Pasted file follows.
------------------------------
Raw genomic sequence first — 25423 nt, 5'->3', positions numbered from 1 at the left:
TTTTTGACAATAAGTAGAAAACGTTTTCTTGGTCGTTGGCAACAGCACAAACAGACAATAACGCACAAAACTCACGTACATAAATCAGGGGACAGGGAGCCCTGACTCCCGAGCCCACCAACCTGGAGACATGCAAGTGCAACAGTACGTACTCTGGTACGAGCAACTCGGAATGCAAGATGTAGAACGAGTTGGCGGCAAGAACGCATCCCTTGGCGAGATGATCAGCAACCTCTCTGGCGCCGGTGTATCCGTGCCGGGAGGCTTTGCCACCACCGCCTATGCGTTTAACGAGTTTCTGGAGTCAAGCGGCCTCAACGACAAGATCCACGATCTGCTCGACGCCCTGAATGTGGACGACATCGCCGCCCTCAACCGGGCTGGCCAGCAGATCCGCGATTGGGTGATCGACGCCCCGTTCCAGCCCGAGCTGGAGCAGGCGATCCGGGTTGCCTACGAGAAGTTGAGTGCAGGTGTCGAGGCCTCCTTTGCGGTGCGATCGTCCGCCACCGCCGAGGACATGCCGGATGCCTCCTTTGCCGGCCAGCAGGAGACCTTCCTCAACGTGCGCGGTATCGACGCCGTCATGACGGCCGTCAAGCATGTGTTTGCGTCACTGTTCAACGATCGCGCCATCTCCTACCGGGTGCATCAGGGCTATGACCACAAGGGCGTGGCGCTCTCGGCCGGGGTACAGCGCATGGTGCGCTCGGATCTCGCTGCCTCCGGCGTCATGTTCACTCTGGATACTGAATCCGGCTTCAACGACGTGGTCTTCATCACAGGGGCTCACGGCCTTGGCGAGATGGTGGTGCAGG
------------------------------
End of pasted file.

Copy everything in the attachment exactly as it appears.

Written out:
Raw genomic sequence first — 25423 nt, 5'->3', positions numbered from 1 at the left:
TTTTTGACAATAAGTAGAAAACGTTTTCTTGGTCGTTGGCAACAGCACAAACAGACAATAACGCACAAAACTCACGTACATAAATCAGGGGACAGGGAGCCCTGACTCCCGAGCCCACCAACCTGGAGACATGCAAGTGCAACAGTACGTACTCTGGTACGAGCAACTCGGAATGCAAGATGTAGAACGAGTTGGCGGCAAGAACGCATCCCTTGGCGAGATGATCAGCAACCTCTCTGGCGCCGGTGTATCCGTGCCGGGAGGCTTTGCCACCACCGCCTATGCGTTTAACGAGTTTCTGGAGTCAAGCGGCCTCAACGACAAGATCCACGATCTGCTCGACGCCCTGAATGTGGACGACATCGCCGCCCTCAACCGGGCTGGCCAGCAGATCCGCGATTGGGTGATCGACGCCCCGTTCCAGCCCGAGCTGGAGCAGGCGATCCGGGTTGCCTACGAGAAGTTGAGTGCAGGTGTCGAGGCCTCCTTTGCGGTGCGATCGTCCGCCACCGCCGAGGACATGCCGGATGCCTCCTTTGCCGGCCAGCAGGAGACCTTCCTCAACGTGCGCGGTATCGACGCCGTCATGACGGCCGTCAAGCATGTGTTTGCGTCACTGTTCAACGATCGCGCCATCTCCTACCGGGTGCATCAGGGCTATGACCACAAGGGCGTGGCGCTCTCGGCCGGGGTACAGCGCATGGTGCGCTCGGATCTCGCTGCCTCCGGCGTCATGTTCACTCTGGATACTGAATCCGGCTTCAACGACGTGGTCTTCATCACAGGGGCTCACGGCCTTGGCGAGATGGTGGTGCAGG